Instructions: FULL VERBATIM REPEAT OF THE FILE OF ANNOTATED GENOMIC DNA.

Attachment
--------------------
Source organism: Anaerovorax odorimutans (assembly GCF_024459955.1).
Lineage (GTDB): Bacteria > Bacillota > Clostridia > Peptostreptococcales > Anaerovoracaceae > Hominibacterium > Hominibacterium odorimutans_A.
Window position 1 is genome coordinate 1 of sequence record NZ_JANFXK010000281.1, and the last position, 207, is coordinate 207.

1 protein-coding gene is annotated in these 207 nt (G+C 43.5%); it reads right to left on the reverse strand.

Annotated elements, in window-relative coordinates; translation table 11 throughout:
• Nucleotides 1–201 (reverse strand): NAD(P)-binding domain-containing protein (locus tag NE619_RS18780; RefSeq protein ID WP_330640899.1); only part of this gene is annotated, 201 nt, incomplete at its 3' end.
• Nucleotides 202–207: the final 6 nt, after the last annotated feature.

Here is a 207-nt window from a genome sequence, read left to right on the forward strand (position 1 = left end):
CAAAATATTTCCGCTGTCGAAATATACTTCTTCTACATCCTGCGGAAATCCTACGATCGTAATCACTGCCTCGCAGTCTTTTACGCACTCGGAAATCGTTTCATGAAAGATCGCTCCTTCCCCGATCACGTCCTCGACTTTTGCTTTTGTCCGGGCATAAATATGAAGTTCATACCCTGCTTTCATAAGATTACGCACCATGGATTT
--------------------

Source organism: Anaerovorax odorimutans (assembly GCF_024459955.1).
Lineage (GTDB): Bacteria > Bacillota > Clostridia > Peptostreptococcales > Anaerovoracaceae > Hominibacterium > Hominibacterium odorimutans_A.
Window position 1 is genome coordinate 1 of sequence record NZ_JANFXK010000281.1, and the last position, 207, is coordinate 207.

1 protein-coding gene is annotated in these 207 nt (G+C 43.5%); it reads right to left on the reverse strand.

Annotated elements, in window-relative coordinates; translation table 11 throughout:
• Nucleotides 1–201 (reverse strand): NAD(P)-binding domain-containing protein (locus tag NE619_RS18780; RefSeq protein ID WP_330640899.1); only part of this gene is annotated, 201 nt, incomplete at its 3' end.
• Nucleotides 202–207: the final 6 nt, after the last annotated feature.

Here is a 207-nt window from a genome sequence, read left to right on the forward strand (position 1 = left end):
CAAAATATTTCCGCTGTCGAAATATACTTCTTCTACATCCTGCGGAAATCCTACGATCGTAATCACTGCCTCGCAGTCTTTTACGCACTCGGAAATCGTTTCATGAAAGATCGCTCCTTCCCCGATCACGTCCTCGACTTTTGCTTTTGTCCGGGCATAAATATGAAGTTCATACCCTGCTTTCATAAGATTACGCACCATGGATTT